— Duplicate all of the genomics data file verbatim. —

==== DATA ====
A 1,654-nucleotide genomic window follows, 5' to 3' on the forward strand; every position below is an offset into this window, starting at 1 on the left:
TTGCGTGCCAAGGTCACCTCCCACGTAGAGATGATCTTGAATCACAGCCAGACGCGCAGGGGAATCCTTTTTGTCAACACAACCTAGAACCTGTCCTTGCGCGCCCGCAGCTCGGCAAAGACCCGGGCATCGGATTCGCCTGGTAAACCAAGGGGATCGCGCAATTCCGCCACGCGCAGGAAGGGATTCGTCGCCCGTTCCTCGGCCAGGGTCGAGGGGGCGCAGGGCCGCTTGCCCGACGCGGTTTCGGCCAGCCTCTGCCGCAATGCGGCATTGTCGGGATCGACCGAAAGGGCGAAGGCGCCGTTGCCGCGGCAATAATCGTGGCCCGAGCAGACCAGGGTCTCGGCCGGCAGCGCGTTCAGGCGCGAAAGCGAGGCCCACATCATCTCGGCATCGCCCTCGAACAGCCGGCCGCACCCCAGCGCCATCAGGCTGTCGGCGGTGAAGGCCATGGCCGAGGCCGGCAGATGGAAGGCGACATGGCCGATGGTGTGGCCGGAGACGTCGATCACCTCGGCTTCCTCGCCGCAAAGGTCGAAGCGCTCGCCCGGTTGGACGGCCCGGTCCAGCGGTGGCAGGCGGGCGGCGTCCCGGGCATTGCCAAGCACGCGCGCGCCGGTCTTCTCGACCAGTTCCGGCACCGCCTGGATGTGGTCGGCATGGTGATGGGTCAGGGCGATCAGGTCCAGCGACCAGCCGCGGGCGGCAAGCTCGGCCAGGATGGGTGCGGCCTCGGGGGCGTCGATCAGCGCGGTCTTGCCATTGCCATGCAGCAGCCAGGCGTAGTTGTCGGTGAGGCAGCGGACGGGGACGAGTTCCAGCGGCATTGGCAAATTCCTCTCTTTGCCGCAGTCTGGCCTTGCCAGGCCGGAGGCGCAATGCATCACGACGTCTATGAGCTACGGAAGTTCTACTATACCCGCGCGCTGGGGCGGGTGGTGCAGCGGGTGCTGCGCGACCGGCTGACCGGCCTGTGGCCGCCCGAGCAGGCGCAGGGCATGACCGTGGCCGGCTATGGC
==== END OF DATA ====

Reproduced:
A 1,654-nucleotide genomic window follows, 5' to 3' on the forward strand; every position below is an offset into this window, starting at 1 on the left:
TTGCGTGCCAAGGTCACCTCCCACGTAGAGATGATCTTGAATCACAGCCAGACGCGCAGGGGAATCCTTTTTGTCAACACAACCTAGAACCTGTCCTTGCGCGCCCGCAGCTCGGCAAAGACCCGGGCATCGGATTCGCCTGGTAAACCAAGGGGATCGCGCAATTCCGCCACGCGCAGGAAGGGATTCGTCGCCCGTTCCTCGGCCAGGGTCGAGGGGGCGCAGGGCCGCTTGCCCGACGCGGTTTCGGCCAGCCTCTGCCGCAATGCGGCATTGTCGGGATCGACCGAAAGGGCGAAGGCGCCGTTGCCGCGGCAATAATCGTGGCCCGAGCAGACCAGGGTCTCGGCCGGCAGCGCGTTCAGGCGCGAAAGCGAGGCCCACATCATCTCGGCATCGCCCTCGAACAGCCGGCCGCACCCCAGCGCCATCAGGCTGTCGGCGGTGAAGGCCATGGCCGAGGCCGGCAGATGGAAGGCGACATGGCCGATGGTGTGGCCGGAGACGTCGATCACCTCGGCTTCCTCGCCGCAAAGGTCGAAGCGCTCGCCCGGTTGGACGGCCCGGTCCAGCGGTGGCAGGCGGGCGGCGTCCCGGGCATTGCCAAGCACGCGCGCGCCGGTCTTCTCGACCAGTTCCGGCACCGCCTGGATGTGGTCGGCATGGTGATGGGTCAGGGCGATCAGGTCCAGCGACCAGCCGCGGGCGGCAAGCTCGGCCAGGATGGGTGCGGCCTCGGGGGCGTCGATCAGCGCGGTCTTGCCATTGCCATGCAGCAGCCAGGCGTAGTTGTCGGTGAGGCAGCGGACGGGGACGAGTTCCAGCGGCATTGGCAAATTCCTCTCTTTGCCGCAGTCTGGCCTTGCCAGGCCGGAGGCGCAATGCATCACGACGTCTATGAGCTACGGAAGTTCTACTATACCCGCGCGCTGGGGCGGGTGGTGCAGCGGGTGCTGCGCGACCGGCTGACCGGCCTGTGGCCGCCCGAGCAGGCGCAGGGCATGACCGTGGCCGGCTATGGC